BALTIMORE (May 21, 2008) The Maryland Department of the Environment (MDE) Waste Management Administration today announced several enforcement actions taken between January 15 and April 15, 2008 against individuals and organizations in southern Maryland as follows:
Solid Waste Enforcements:
Mona Enterprises, Inc., et al., Charles County—On January 31, 2008, MDE issued a Consent Order to Mona Enterprises, Inc., et al. requiring that they pay a civil penalty of $12,000 for violations of solid waste laws. Mona had operated an unpermitted dump for wood waste and some demolition debris on their property in Charles County. MDE sued them in Charles County Circuit Court to stop this unpermitted operation, which led to the settlement. Modern landfills are required to have a both the State permit and sophisticated systems to keep pollutants from escaping the landfill, which the Mona site lacked. In addition to paying the penalty, Mona is also required to clean up the dump, which is ongoing.
Oil Control Enforcements:
Euclid of Virginia, Inc. and 3507 Enterprise, LLC, Prince Georges County, Md. On March 28, 2008, MDE issued a Consent Order equaling $40,000 to Euclid of Virginia, Inc. and 3507 Enterprise, LLC for violations of Marylands Oil Pollution Laws.
The MDE Waste Management Administration (WAS) is responsible for ensuring that underground storage tanks are operated in a manner that protects groundwater. Under Maryland law, when there is a release, MDE requires corrective action to remediate the contamination and can assess fines.
Edwin Ndubisi, Fort Washington, Md. 10 affected properties On February 11, 2008, MDE issued an Administrative Complaint, Order and Penalty to Edwin Ndubisi equaling $31,500 for properties that were out of compliance with risk reduction standards.
Kimberly F. Jones, Accokeek, Md. 6 affected properties On February 15, 2008, MDE issued an Administrative Complaint, Order and Penalty to Kimberly F. Jones equaling $33,000 for properties that were out of compliance with risk reduction standards.
Monique Tate, Fort Washington, Md. 2 affected properties - On March 12, 2008, MDE issued an Administrative Complaint, Order and Penalty to Monique Tate equaling $23,000 for properties that were out of compliance with lead paint risk reduction standards.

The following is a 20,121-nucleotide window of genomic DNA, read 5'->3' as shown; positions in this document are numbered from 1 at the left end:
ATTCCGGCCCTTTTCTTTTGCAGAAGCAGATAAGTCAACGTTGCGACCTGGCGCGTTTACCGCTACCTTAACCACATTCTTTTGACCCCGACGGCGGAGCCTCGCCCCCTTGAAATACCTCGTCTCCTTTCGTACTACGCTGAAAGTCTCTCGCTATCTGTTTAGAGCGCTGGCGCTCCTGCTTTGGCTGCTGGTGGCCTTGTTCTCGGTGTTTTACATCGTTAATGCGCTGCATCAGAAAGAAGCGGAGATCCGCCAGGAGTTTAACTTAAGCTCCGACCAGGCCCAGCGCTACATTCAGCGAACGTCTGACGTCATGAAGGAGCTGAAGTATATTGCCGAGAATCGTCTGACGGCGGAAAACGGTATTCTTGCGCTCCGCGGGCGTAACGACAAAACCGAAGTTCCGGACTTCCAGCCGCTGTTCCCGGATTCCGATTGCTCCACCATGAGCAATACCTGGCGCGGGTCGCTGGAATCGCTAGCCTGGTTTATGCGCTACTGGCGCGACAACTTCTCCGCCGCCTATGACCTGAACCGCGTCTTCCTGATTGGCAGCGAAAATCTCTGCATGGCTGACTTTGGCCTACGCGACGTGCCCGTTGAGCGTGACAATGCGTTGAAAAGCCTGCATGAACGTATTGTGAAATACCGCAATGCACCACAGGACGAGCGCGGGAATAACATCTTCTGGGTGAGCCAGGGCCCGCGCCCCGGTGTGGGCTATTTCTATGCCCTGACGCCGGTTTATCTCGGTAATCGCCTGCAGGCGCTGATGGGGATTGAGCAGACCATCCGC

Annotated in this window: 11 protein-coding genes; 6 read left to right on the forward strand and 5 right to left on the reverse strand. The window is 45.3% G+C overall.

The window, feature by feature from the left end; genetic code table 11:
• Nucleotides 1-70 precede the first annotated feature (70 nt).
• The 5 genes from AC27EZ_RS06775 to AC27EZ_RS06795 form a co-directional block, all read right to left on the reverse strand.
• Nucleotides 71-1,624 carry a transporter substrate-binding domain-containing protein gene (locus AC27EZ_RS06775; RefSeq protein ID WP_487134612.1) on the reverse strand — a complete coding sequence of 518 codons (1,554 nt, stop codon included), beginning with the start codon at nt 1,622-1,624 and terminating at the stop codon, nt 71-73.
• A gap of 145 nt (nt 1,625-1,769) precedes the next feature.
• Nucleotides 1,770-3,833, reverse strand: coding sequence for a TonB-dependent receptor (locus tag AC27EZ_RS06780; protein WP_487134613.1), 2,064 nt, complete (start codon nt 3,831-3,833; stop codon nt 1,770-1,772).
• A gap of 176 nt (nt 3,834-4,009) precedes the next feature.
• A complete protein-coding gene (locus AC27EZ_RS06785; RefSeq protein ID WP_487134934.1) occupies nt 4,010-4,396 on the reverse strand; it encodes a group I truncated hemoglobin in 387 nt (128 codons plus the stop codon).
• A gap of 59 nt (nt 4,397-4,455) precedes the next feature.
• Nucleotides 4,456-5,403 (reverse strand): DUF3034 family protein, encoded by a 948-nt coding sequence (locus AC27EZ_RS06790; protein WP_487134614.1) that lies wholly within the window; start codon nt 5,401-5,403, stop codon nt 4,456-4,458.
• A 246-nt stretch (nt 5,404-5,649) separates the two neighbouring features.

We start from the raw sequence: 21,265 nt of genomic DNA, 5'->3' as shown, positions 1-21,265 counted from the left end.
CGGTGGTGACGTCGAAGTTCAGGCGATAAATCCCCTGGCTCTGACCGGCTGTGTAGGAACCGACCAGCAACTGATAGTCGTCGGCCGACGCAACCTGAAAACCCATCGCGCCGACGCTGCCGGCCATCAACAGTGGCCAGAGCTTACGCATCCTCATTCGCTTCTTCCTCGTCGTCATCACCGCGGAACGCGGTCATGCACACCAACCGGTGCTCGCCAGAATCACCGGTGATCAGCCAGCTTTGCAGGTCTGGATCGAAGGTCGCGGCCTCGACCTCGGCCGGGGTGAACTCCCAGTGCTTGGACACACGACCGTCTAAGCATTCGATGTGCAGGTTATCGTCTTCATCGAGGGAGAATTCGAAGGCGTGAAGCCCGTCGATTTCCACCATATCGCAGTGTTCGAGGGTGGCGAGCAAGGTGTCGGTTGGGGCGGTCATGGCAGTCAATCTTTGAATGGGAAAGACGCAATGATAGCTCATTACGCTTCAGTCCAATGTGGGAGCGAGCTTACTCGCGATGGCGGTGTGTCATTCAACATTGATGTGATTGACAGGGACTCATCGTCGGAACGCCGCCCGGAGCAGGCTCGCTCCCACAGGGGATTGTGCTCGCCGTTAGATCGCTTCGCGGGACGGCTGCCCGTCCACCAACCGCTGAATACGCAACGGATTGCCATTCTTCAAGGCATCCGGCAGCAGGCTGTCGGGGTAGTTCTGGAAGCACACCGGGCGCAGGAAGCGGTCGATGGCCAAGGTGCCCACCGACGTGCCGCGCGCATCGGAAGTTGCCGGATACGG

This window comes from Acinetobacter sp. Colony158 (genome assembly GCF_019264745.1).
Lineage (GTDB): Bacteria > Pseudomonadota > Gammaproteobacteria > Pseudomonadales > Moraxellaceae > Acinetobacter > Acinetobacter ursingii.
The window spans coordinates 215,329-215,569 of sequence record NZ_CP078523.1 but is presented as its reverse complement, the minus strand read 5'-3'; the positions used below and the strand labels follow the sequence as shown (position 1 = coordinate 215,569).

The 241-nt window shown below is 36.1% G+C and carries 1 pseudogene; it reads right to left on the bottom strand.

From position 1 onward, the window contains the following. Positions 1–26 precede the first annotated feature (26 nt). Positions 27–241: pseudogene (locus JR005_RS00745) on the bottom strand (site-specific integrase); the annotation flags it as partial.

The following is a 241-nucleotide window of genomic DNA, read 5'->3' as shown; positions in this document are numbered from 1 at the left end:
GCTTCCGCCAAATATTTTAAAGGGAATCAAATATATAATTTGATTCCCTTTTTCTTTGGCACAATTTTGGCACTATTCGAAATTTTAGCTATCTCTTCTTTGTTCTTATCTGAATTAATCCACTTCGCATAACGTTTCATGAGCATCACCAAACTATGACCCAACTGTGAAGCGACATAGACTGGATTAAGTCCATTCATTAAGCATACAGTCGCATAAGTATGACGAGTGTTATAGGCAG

Lead is one of the most significant and widespread environmental hazards for children in Maryland, said MDE Secretary Shari T. Wilson. MDEs aggressive enforcement of our lead laws is critical to eliminating childhood lead exposure by the year 2010.
Children are at greatest risk from birth to age six while their neurological systems are developing. Sustained exposure to lead can cause long-lasting neurological damage or death. Effects of sustained exposure include learning disabilities, shortened attention span, irritability, and lowered IQ.
The major source of exposure for children is lead paint dust from deteriorated lead paint or from home renovation. Most childhood exposure occurs through children's normal hand-to-mouth activity after contact with a source of leaded dust. The most effective prevention of childhood lead poisoning is to reduce or eliminate exposure.
The Maryland Department of the Environment's (MDE) Lead Poisoning Prevention Program serves as the coordinating agency of statewide efforts to eliminate childhood lead poisoning. Under the 1994 "Reduction of Lead Risk in Housing Law", MDE assures compliance with mandatory requirements for lead risk reduction in rental units built before 1950; maintains a statewide listing of registered and inspected units; and, provides blood lead surveillance through a registry of test results of all children tested in Maryland.
Source: Maryland Department of the Environment's (MDE)